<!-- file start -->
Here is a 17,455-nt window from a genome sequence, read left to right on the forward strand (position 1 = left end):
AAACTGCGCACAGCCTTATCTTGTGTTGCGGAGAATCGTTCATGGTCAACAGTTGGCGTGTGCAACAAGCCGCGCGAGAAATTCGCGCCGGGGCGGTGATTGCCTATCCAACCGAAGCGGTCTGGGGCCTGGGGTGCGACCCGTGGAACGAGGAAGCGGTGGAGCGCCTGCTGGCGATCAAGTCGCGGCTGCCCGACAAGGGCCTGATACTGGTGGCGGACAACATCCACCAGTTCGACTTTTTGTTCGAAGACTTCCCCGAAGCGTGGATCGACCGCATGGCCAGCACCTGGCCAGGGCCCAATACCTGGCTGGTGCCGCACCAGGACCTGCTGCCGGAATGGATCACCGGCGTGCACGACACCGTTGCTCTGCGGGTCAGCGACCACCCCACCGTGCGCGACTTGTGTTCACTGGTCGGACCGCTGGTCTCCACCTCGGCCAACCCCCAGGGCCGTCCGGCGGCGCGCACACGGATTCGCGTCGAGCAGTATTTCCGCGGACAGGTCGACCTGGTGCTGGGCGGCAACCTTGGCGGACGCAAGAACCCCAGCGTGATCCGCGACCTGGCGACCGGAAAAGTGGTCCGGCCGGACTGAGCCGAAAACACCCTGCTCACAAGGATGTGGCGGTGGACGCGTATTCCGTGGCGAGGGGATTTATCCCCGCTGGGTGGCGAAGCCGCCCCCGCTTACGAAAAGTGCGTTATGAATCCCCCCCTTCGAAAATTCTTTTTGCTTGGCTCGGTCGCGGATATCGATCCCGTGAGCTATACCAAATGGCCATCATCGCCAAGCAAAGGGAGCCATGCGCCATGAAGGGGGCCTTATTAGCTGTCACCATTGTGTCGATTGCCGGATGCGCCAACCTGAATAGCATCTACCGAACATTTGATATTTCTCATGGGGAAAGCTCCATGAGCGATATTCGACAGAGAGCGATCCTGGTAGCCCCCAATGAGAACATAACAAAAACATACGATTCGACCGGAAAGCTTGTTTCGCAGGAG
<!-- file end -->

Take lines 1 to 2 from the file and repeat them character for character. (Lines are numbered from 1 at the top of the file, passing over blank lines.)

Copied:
Here is a 17,455-nt window from a genome sequence, read left to right on the forward strand (position 1 = left end):
AAACTGCGCACAGCCTTATCTTGTGTTGCGGAGAATCGTTCATGGTCAACAGTTGGCGTGTGCAACAAGCCGCGCGAGAAATTCGCGCCGGGGCGGTGATTGCCTATCCAACCGAAGCGGTCTGGGGCCTGGGGTGCGACCCGTGGAACGAGGAAGCGGTGGAGCGCCTGCTGGCGATCAAGTCGCGGCTGCCCGACAAGGGCCTGATACTGGTGGCGGACAACATCCACCAGTTCGACTTTTTGTTCGAAGACTTCCCCGAAGCGTGGATCGACCGCATGGCCAGCACCTGGCCAGGGCCCAATACCTGGCTGGTGCCGCACCAGGACCTGCTGCCGGAATGGATCACCGGCGTGCACGACACCGTTGCTCTGCGGGTCAGCGACCACCCCACCGTGCGCGACTTGTGTTCACTGGTCGGACCGCTGGTCTCCACCTCGGCCAACCCCCAGGGCCGTCCGGCGGCGCGCACACGGATTCGCGTCGAGCAGTATTTCCGCGGACAGGTCGACCTGGTGCTGGGCGGCAACCTTGGCGGACGCAAGAACCCCAGCGTGATCCGCGACCTGGCGACCGGAAAAGTGGTCCGGCCGGACTGAGCCGAAAACACCCTGCTCACAAGGATGTGGCGGTGGACGCGTATTCCGTGGCGAGGGGATTTATCCCCGCTGGGTGGCGAAGCCGCCCCCGCTTACGAAAAGTGCGTTATGAATCCCCCCCTTCGAAAATTCTTTTTGCTTGGCTCGGTCGCGGATATCGATCCCGTGAGCTATACCAAATGGCCATCATCGCCAAGCAAAGGGAGCCATGCGCCATGAAGGGGGCCTTATTAGCTGTCACCATTGTGTCGATTGCCGGATGCGCCAACCTGAATAGCATCTACCGAACATTTGATATTTCTCATGGGGAAAGCTCCATGAGCGATATTCGACAGAGAGCGATCCTGGTAGCCCCCAATGAGAACATAACAAAAACATACGATTCGACCGGAAAGCTTGTTTCGCAGGAG